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Paul Cornell

You could say the Doctor is the FF all rolled up together: Reed's brain and academic distance; Johnny's impulsiveness; Ben's down to earth care for the ordinary people and Sue's invisible force field--no, come on, that metaphor was working so well! What's the Doctor got that Sue's got? Warmth, I suppose. And a nice bottom. So I'm told. I don't objectify comic book characters like that.


I seem to be reading lots of Fantastic Four at the moment; True Story, the Simonson run, getting up to date on the Millar run. Strangely it's the last of these that's prompted me to start up this thread, as I find I quite like it and need to work out how I feel about that.

Millar's not a writer I admire. Someone else here said it well the other day...
Shadow Odinson

Has he written anything that isn't a violent frat boy philosophy, often a commentary on how much it would suck if anyone ever tried to stand out? Because that's the impression that I've gotten from just about everything I've ever seen him write.


But he's one I often find very entertaining just because his work annoys me so much. You know the feeling of delicious outrage you get from reading a newspaper columist you hate? That weird suspended pleasure when you're caught in the push/pull of something utterly repellant and wrong, but demonstrably witty and clever? That's the sort of fun I've always derived from Millar.

And I didn't think it would be a sort of fun that'd transfer over onto the Fantastic Four, because you can't really feel 'delicious outrage' if they're written repellant and wrong, can you? All you can feel is terribly sad.

Thing is though, he does seem to have done rather a good job of sublimating himself and what's come out is something I find myself enjoying as an FF comic rather than as a red rag to my fanbull. It's got copious faults - the current arc managed to telegraph both its twist and its resolution so blatantly that the first issue might as well have printed a text piece summarising the fourth - but there's a great sense of scale, integrity and a nicely Byrne-ish approach to the characterisation.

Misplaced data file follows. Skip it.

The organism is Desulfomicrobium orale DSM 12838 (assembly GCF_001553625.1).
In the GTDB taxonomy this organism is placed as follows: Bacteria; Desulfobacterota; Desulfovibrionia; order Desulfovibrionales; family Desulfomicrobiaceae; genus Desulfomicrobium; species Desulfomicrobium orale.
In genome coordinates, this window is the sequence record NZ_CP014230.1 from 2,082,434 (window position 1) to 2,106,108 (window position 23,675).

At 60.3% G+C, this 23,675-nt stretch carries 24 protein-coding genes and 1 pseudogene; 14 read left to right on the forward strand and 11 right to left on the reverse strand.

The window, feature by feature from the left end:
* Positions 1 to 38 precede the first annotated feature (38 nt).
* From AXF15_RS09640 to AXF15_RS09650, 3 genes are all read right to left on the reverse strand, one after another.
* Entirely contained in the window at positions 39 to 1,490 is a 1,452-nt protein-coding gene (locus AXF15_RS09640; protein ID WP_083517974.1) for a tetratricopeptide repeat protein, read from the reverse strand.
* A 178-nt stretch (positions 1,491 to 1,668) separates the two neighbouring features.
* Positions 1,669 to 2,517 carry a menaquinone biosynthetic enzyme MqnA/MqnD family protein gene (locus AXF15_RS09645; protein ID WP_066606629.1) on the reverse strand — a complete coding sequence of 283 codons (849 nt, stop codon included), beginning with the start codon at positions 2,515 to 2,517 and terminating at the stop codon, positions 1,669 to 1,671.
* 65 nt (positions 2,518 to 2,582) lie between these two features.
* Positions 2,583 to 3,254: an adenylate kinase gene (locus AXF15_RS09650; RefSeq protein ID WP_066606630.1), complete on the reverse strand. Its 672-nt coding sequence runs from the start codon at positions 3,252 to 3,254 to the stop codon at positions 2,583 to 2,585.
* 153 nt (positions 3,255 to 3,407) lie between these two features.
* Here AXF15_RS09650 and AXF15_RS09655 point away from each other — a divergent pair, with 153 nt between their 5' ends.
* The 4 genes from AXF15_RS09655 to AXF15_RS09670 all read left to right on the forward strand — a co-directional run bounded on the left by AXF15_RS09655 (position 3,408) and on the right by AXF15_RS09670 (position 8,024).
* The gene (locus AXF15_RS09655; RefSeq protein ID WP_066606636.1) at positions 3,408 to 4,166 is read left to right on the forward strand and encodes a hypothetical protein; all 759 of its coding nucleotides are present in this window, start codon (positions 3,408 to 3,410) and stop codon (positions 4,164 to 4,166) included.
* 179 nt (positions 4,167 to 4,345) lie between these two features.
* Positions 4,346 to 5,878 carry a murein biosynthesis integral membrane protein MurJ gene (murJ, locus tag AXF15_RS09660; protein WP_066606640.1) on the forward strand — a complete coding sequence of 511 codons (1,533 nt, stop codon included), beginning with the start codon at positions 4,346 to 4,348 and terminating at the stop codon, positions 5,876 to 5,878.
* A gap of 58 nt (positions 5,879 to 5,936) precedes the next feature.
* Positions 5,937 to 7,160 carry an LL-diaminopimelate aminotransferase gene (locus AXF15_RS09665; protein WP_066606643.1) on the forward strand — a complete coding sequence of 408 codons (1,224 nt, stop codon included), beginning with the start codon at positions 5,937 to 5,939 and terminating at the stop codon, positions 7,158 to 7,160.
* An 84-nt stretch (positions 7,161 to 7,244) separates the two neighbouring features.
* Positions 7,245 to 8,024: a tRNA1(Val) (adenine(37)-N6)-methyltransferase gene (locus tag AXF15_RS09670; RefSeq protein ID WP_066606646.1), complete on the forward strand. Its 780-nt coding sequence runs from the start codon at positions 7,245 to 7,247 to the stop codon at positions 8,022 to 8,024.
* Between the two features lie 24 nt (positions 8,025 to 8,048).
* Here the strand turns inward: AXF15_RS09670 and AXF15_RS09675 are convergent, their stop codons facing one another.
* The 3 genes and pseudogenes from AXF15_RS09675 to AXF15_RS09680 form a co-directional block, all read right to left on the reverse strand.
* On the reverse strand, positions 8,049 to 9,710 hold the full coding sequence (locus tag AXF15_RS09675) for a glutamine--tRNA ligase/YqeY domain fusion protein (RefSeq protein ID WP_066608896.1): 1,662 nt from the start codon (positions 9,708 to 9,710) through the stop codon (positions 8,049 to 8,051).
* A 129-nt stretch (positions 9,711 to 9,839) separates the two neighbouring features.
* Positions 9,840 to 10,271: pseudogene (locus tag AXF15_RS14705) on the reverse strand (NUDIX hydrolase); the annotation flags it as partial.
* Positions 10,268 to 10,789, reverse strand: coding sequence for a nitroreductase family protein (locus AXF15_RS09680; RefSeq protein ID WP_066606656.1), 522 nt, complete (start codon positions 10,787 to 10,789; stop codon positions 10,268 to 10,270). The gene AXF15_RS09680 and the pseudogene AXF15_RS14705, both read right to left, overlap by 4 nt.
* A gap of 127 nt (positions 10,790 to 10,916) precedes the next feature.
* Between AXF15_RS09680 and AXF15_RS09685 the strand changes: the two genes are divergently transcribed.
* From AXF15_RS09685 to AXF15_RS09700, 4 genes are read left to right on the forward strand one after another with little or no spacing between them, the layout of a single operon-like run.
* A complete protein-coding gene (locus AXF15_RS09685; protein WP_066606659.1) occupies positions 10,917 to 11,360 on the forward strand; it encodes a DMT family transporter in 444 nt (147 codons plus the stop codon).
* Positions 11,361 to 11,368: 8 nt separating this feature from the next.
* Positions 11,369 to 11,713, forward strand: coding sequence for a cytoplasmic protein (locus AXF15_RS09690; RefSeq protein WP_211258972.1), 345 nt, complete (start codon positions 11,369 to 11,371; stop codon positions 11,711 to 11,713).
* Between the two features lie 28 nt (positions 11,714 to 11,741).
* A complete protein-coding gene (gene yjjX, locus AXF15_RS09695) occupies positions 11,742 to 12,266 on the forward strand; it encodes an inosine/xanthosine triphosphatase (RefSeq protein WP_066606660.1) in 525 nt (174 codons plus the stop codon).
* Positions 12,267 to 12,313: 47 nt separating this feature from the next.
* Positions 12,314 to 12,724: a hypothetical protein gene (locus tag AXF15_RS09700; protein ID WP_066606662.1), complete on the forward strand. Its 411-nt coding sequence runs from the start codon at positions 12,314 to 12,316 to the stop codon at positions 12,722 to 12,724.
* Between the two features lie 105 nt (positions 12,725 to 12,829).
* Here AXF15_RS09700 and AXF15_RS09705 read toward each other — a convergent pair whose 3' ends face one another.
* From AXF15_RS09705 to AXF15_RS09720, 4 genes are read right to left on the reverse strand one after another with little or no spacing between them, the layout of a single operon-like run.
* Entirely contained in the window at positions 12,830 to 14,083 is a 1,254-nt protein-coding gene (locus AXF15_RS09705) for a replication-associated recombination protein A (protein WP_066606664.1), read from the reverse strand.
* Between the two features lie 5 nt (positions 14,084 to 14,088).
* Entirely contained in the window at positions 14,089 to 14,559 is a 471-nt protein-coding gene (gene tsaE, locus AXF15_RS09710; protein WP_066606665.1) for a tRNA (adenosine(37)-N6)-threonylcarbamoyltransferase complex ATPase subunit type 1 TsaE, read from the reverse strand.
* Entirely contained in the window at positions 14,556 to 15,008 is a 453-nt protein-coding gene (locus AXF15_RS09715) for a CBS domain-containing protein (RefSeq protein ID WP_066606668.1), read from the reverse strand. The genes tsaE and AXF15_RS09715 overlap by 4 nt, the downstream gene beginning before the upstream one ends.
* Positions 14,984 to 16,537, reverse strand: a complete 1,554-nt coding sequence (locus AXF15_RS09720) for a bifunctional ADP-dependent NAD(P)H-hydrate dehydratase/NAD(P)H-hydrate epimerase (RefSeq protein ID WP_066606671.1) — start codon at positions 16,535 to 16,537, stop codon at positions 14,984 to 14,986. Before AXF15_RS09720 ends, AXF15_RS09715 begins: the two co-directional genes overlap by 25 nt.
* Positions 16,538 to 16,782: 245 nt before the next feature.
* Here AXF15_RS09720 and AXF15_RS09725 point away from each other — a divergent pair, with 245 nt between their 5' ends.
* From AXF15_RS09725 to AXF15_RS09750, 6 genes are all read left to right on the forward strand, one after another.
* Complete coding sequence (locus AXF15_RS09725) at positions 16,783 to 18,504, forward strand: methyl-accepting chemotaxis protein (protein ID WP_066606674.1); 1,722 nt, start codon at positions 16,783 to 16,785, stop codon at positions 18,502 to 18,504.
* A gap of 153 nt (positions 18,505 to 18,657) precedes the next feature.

I'd like to talk about it a bit, so here's the thread on which I'll be so doing. As well as looking back on True Story and letting you know if I'm as wowed by the Simonson issues as the rest of the world.

You're all free to chirp in with what you like...

Why do the Fantastic Four work for you?
Why don't they?
Which is your favourite run? Story? Character? Reed invention?
How do you see their place in the MU? They're the foundation of the whole thing, but they always seem kind of marginal. How does that work?
How would you have done the films?
Which was the first FF story you ever read?
Who'd you most like to see write and draw them?

That sort of thing. Make up more of your own.
Oh, thank you so much for making this. I read the last two issues of "True Story" in one fell swoop and it's the happiest I've been at the conclusion of a comic arc in the longest time. If I can't support Captain Britain, can I at least get brownie points for devouring this comic?

It really *did* feel like an FF story that COULD have been rewritten into a Doctor Who story, though I can't imagine who would have filled in for Johnny's pivotal role.

I haven't read FF since Waid left. The entire Civil War thing left me cold and even before then it seemed like the goal was to completely ignore the point of Waid's run (which answered the question of "Why is a superpowered family NOT lame" ) to make things more 'edgy.'

The first Fantastic Four comic I read was during the Byrne run in around 1985 or 86. I was reading 'Power Pack' and one of the FF issues featured Franklin Richards dreaming about the Pack. My mother collected FF and after that I just read all of her issues.

My favorite run is Waid and 'Ringo's, though a runner-up was the years that Ben led the team with Johnny, Crystal and Sharon Ventura. I'm sure other people hate that time because it wasn't the "Core Four," but I started reading FF when She-Hulk was a member, so whatever.